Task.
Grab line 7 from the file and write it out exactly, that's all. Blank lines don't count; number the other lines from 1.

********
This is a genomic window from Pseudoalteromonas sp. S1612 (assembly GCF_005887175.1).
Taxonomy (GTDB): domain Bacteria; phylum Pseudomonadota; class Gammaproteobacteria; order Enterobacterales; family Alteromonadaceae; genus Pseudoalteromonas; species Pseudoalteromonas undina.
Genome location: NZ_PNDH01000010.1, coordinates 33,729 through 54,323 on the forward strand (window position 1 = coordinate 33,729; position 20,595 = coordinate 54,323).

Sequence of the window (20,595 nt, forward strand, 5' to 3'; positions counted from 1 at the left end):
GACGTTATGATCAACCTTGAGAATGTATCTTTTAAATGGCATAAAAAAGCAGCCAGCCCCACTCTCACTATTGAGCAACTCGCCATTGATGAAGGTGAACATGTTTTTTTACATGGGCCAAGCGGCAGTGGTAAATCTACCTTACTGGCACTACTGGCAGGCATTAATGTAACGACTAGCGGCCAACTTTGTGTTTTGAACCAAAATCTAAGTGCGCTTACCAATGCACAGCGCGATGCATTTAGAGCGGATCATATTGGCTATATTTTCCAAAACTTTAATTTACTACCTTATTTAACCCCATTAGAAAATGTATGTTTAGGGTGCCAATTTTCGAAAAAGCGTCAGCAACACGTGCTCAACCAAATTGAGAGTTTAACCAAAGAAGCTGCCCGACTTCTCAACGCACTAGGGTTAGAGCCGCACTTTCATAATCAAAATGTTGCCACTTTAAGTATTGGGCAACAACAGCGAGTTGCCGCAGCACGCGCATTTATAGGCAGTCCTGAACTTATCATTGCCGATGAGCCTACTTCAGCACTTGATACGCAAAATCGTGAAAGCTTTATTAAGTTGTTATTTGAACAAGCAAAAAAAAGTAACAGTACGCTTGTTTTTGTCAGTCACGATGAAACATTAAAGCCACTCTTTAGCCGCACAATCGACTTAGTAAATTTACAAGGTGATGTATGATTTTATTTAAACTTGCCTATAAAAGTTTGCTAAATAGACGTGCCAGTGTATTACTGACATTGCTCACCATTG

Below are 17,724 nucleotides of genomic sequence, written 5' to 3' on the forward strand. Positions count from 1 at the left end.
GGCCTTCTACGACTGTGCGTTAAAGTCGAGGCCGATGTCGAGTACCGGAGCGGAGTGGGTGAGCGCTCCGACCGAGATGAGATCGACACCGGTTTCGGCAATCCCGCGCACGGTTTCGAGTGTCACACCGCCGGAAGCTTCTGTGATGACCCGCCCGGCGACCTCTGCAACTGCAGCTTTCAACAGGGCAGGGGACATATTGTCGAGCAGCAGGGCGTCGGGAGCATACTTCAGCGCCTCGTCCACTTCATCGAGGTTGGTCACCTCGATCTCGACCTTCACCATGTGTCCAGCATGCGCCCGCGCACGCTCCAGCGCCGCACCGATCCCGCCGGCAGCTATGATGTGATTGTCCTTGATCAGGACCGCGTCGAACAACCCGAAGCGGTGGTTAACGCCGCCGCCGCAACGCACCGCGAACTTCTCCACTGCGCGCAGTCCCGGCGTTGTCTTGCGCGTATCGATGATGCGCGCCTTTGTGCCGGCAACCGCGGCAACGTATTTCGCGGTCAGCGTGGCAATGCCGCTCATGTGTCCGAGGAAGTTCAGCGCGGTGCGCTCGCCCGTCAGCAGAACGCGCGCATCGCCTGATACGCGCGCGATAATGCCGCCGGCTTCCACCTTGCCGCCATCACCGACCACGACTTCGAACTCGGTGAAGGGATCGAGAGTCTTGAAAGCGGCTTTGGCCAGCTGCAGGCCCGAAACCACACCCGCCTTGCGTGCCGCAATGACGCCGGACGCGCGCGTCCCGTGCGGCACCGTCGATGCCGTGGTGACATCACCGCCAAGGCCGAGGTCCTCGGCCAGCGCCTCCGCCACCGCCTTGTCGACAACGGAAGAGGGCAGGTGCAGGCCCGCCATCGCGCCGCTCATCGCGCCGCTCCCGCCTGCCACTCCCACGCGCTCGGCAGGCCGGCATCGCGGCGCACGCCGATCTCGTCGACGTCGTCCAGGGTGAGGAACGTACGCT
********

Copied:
GGCCTTCTACGACTGTGCGTTAAAGTCGAGGCCGATGTCGAGTACCGGAGCGGAGTGGGTGAGCGCTCCGACCGAGATGAGATCGACACCGGTTTCGGCAATCCCGCGCACGGTTTCGAGTGTCACACCGCCGGAAGCTTCTGTGATGACCCGCCCGGCGACCTCTGCAACTGCAGCTTTCAACAGGGCAGGGGACATATTGTCGAGCAGCAGGGCGTCGGGAGCATACTTCAGCGCCTCGTCCACTTCATCGAGGTTGGTCACCTCGATCTCGACCTTCACCATGTGTCCAGCATGCGCCCGCGCACGCTCCAGCGCCGCACCGATCCCGCCGGCAGCTATGATGTGATTGTCCTTGATCAGGACCGCGTCGAACAACCCGAAGCGGTGGTTAACGCCGCCGCCGCAACGCACCGCGAACTTCTCCACTGCGCGCAGTCCCGGCGTTGTCTTGCGCGTATCGATGATGCGCGCCTTTGTGCCGGCAACCGCGGCAACGTATTTCGCGGTCAGCGTGGCAATGCCGCTCATGTGTCCGAGGAAGTTCAGCGCGGTGCGCTCGCCCGTCAGCAGAACGCGCGCATCGCCTGATACGCGCGCGATAATGCCGCCGGCTTCCACCTTGCCGCCATCACCGACCACGACTTCGAACTCGGTGAAGGGATCGAGAGTCTTGAAAGCGGCTTTGGCCAGCTGCAGGCCCGAAACCACACCCGCCTTGCGTGCCGCAATGACGCCGGACGCGCGCGTCCCGTGCGGCACCGTCGATGCCGTGGTGACATCACCGCCAAGGCCGAGGTCCTCGGCCAGCGCCTCCGCCACCGCCTTGTCGACAACGGAAGAGGGCAGGTGCAGGCCCGCCATCGCGCCGCTCATCGCGCCGCTCCCGCCTGCCACTCCCACGCGCTCGGCAGGCCGGCATCGCGGCGCACGCCGATCTCGTCGACGTCGTCCAGGGTGAGGAACGTACGCT